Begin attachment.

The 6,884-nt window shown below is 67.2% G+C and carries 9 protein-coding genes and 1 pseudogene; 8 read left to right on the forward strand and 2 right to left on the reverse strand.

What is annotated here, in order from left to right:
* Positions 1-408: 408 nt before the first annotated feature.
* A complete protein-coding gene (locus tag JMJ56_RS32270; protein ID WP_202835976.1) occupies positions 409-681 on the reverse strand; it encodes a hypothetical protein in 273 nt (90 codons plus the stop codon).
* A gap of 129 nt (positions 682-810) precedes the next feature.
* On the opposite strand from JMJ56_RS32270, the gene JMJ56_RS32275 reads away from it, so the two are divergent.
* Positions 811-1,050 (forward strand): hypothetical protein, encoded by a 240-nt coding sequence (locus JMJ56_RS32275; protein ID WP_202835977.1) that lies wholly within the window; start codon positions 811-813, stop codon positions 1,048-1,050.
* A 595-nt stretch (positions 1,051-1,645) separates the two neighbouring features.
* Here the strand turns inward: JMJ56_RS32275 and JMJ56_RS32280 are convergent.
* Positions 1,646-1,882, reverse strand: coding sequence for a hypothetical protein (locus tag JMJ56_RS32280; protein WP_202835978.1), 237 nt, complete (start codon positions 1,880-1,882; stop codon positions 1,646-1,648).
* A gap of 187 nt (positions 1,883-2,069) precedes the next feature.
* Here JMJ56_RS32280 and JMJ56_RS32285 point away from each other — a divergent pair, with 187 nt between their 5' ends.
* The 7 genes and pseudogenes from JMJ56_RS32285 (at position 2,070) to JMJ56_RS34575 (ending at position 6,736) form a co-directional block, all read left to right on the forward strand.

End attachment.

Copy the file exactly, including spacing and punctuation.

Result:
The 6,884-nt window shown below is 67.2% G+C and carries 9 protein-coding genes and 1 pseudogene; 8 read left to right on the forward strand and 2 right to left on the reverse strand.

What is annotated here, in order from left to right:
* Positions 1-408: 408 nt before the first annotated feature.
* A complete protein-coding gene (locus tag JMJ56_RS32270; protein ID WP_202835976.1) occupies positions 409-681 on the reverse strand; it encodes a hypothetical protein in 273 nt (90 codons plus the stop codon).
* A gap of 129 nt (positions 682-810) precedes the next feature.
* On the opposite strand from JMJ56_RS32270, the gene JMJ56_RS32275 reads away from it, so the two are divergent.
* Positions 811-1,050 (forward strand): hypothetical protein, encoded by a 240-nt coding sequence (locus JMJ56_RS32275; protein ID WP_202835977.1) that lies wholly within the window; start codon positions 811-813, stop codon positions 1,048-1,050.
* A 595-nt stretch (positions 1,051-1,645) separates the two neighbouring features.
* Here the strand turns inward: JMJ56_RS32275 and JMJ56_RS32280 are convergent.
* Positions 1,646-1,882, reverse strand: coding sequence for a hypothetical protein (locus tag JMJ56_RS32280; protein WP_202835978.1), 237 nt, complete (start codon positions 1,880-1,882; stop codon positions 1,646-1,648).
* A gap of 187 nt (positions 1,883-2,069) precedes the next feature.
* Here JMJ56_RS32280 and JMJ56_RS32285 point away from each other — a divergent pair, with 187 nt between their 5' ends.
* The 7 genes and pseudogenes from JMJ56_RS32285 (at position 2,070) to JMJ56_RS34575 (ending at position 6,736) form a co-directional block, all read left to right on the forward strand.